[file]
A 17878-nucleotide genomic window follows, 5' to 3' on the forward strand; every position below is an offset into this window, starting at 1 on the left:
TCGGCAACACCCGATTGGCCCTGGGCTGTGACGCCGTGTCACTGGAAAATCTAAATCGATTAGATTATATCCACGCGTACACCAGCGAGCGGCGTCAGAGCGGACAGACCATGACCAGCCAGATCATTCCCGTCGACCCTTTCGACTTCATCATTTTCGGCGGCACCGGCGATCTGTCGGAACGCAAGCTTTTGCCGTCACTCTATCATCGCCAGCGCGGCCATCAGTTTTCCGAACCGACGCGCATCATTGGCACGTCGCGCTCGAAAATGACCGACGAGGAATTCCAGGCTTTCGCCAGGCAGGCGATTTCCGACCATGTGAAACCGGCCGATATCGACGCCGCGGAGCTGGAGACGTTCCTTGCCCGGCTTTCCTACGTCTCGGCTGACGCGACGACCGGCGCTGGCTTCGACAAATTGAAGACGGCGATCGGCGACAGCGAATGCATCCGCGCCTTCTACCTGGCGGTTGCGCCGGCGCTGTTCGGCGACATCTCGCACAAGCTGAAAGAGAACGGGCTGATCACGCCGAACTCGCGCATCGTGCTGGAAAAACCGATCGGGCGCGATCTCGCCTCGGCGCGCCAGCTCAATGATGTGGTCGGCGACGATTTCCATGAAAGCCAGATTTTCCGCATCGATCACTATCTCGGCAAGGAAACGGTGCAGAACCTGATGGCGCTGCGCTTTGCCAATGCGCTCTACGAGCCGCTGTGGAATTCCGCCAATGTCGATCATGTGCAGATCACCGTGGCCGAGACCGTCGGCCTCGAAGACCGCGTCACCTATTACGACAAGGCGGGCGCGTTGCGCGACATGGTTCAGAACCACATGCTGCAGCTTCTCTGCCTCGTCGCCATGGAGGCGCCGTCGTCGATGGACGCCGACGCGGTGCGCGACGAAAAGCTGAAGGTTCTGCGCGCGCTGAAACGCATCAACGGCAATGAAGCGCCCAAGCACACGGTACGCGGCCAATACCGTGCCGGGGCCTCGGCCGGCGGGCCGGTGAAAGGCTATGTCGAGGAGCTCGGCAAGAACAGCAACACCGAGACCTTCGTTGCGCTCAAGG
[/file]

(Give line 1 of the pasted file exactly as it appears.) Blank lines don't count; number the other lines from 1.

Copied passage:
A 17878-nucleotide genomic window follows, 5' to 3' on the forward strand; every position below is an offset into this window, starting at 1 on the left: